Angels Invest to Solve the World’s Problems

On a mission to improve humanity, MIT grad and seasoned investor Swati Chaturvedi is setting out to propel innovation.

She co-founded Propel(x), an investment platform that is connecting angel investors to the startups that will diagnose and cure disease, innovate new sources of energy, and grow food in impoverished communities. So far, more than $7 million has been raised.

Chaturvedi calls these hard science-based and meaningful engineering companies “deep technology.” She’s made it the exclusive focus of Propel(x), in part, because she believes they are the next ‘big thing’ for angel investors.

“Internet startups have peaked. Key technology startups are where our returns will come from in the next few years,” Chaturvedi says.

The problem? It hasn’t historically been easy for angels to financially support deep technology companies. Of the $53 million of assets under management in the world, Chaturvedi says less than 0.1% is invested in early tech start-ups.

So in hopes of solving the investment problems that could eventually solve the world’s problems, Propel(x) is working to change the game.

Chaturvedi says there are three main problems standing in between potentially world-changing startups and successful fundraising.

Granting Access

Chaturvedi says the company’s first priority was to make it easy for investors to build a diversified portfolio in deep tech startups.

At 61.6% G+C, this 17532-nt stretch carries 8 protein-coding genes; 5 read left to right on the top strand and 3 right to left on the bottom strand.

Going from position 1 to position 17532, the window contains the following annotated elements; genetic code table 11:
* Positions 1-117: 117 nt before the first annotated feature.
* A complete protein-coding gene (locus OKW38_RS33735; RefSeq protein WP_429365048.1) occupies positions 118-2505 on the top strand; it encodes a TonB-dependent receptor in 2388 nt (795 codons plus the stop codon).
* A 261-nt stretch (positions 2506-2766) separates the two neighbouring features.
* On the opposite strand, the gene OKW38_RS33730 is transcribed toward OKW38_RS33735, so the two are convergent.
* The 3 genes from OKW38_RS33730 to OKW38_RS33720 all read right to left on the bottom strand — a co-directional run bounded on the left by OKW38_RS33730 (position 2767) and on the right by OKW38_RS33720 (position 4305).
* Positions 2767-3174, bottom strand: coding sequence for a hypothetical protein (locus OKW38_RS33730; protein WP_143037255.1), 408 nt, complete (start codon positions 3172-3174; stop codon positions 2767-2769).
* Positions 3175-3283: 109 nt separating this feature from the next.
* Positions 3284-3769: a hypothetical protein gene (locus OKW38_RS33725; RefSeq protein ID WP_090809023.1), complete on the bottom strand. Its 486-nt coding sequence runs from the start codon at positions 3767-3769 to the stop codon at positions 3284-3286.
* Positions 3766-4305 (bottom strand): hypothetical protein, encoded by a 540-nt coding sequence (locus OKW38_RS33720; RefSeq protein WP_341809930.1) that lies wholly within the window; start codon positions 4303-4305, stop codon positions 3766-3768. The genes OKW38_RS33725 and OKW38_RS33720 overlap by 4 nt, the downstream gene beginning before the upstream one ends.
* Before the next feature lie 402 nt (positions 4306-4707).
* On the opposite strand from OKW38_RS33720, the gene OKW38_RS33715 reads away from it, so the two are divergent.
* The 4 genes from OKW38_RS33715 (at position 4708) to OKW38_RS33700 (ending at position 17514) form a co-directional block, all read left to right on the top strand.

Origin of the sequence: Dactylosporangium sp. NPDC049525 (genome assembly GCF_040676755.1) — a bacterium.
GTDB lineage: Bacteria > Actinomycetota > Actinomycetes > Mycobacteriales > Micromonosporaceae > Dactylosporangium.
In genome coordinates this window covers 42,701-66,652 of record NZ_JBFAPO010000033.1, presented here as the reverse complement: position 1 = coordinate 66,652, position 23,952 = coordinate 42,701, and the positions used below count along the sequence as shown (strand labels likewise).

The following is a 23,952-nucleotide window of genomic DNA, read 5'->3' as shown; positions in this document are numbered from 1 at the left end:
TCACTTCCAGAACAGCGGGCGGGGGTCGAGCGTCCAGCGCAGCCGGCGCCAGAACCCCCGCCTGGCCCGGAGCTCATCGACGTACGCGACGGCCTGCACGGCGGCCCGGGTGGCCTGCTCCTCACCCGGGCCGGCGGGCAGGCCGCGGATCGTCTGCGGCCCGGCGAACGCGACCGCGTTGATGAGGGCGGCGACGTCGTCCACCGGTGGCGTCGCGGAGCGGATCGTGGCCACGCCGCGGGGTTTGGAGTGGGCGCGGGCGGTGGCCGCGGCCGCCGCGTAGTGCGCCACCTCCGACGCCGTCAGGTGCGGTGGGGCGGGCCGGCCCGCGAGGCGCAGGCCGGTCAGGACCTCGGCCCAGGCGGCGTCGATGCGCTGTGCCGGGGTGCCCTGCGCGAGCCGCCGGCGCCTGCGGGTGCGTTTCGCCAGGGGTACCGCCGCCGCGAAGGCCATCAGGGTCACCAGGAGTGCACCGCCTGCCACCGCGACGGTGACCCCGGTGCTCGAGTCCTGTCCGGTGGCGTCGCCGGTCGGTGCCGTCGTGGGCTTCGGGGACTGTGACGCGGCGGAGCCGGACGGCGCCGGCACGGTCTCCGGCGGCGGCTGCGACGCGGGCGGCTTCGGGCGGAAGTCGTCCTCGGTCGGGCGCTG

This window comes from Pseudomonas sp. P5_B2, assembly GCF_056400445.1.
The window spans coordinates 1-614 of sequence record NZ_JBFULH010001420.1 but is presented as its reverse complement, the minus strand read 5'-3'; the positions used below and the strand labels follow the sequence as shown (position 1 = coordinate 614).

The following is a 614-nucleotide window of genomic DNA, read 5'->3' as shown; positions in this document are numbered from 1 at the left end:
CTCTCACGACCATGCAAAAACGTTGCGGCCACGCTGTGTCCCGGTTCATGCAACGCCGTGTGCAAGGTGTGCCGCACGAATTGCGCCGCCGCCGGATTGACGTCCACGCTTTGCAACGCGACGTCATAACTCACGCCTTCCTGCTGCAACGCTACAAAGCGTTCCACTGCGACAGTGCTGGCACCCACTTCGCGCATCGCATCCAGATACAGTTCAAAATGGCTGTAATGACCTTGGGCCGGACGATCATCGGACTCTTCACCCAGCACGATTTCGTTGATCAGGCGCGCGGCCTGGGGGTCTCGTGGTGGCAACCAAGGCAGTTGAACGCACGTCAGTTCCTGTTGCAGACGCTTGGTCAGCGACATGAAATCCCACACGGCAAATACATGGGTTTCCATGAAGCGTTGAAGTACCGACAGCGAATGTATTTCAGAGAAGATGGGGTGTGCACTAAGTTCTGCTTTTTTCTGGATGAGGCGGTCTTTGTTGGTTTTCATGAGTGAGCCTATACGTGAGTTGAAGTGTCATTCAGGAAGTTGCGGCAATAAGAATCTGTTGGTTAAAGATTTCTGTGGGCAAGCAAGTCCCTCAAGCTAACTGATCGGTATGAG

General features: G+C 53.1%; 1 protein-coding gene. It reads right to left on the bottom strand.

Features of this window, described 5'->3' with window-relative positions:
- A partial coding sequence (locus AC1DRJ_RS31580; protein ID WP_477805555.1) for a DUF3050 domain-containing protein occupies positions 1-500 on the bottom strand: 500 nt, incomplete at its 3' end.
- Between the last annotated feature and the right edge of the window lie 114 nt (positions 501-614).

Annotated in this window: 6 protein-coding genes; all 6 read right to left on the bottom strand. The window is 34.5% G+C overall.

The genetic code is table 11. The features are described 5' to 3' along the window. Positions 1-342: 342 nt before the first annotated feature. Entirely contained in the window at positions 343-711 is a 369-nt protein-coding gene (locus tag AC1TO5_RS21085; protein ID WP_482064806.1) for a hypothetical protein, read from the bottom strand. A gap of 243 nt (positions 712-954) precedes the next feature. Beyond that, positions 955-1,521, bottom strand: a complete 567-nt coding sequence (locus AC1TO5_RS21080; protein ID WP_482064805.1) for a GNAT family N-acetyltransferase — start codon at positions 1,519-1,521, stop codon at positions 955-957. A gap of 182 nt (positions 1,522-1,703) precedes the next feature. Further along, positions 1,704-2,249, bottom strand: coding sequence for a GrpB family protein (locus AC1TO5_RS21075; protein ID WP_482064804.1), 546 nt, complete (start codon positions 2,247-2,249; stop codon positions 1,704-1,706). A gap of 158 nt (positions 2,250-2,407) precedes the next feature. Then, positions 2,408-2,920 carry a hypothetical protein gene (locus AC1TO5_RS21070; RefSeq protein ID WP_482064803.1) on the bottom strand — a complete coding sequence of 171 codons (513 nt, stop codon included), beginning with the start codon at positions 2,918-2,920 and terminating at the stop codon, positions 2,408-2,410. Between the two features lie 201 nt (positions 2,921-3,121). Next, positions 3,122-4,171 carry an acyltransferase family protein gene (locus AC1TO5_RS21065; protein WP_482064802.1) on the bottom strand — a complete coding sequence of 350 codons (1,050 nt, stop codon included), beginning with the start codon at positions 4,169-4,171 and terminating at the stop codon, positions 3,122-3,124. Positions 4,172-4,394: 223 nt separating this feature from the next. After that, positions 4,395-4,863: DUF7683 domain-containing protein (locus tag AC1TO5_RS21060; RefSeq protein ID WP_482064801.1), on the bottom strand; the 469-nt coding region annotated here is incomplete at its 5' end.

“There is no systematic way to invest in these companies, unlike the stock market,” she says.

Propel(x) brings together a variety of companies and provides them the resources to tell their stories.

Making Understanding and Evaluation Easier

Propel(x) research shows half of investors don’t invest in startups because they don’t understand the technology well enough. To bridge the gap, Chaturvedi helped build a growing network of more than 400 experts to answer questions for potential investors.

Lowering the Threshold

The average ticket size, or a minimum investment, is at least $25,000. Understanding that “most people aren’t that wealthy,” Chaturvedi says lowering their ticket size to $3,000 allows more opportunity for the marketplace.

Industry Council

In early March, Propel(x) added an invaluable resource for startups to connect to industry giants. The Propel(x) Industry Council includes the names Chevron, Schneider Electric and Bosch to provide mentorships and help build relationships. Chaturvedi says there is incentive for the big corporations to play, too.

“Major corporations are constantly looking for innovation. Startups are at the source of that, so it helps them to get in early.”

In the process of changing the world by funding meaningful innovation, Chaturvedi is also making big waves in her industry.

“There are so few women in finance, so few women in science and so few women in technology. Here we are at the intersection of all three,” she says.

Her majority female-staffed company is hoping to continue the impact women can make in finance and in the world. She’s offering her expert advice to encourage others to discover they have to effect change.

Think you’re ready to dive into a startup? Here’s what she recommends:

1. Don’t start investing unless you have enough capital to build a diversified portfolio.

2. Do your diligence by evaluating the risk areas and asking questions of the stakeholders.

3. Trust your judgment.

“I call upon women to take the plunge; become an entrepreneur or put your faith in one,” Chaturvedi says.

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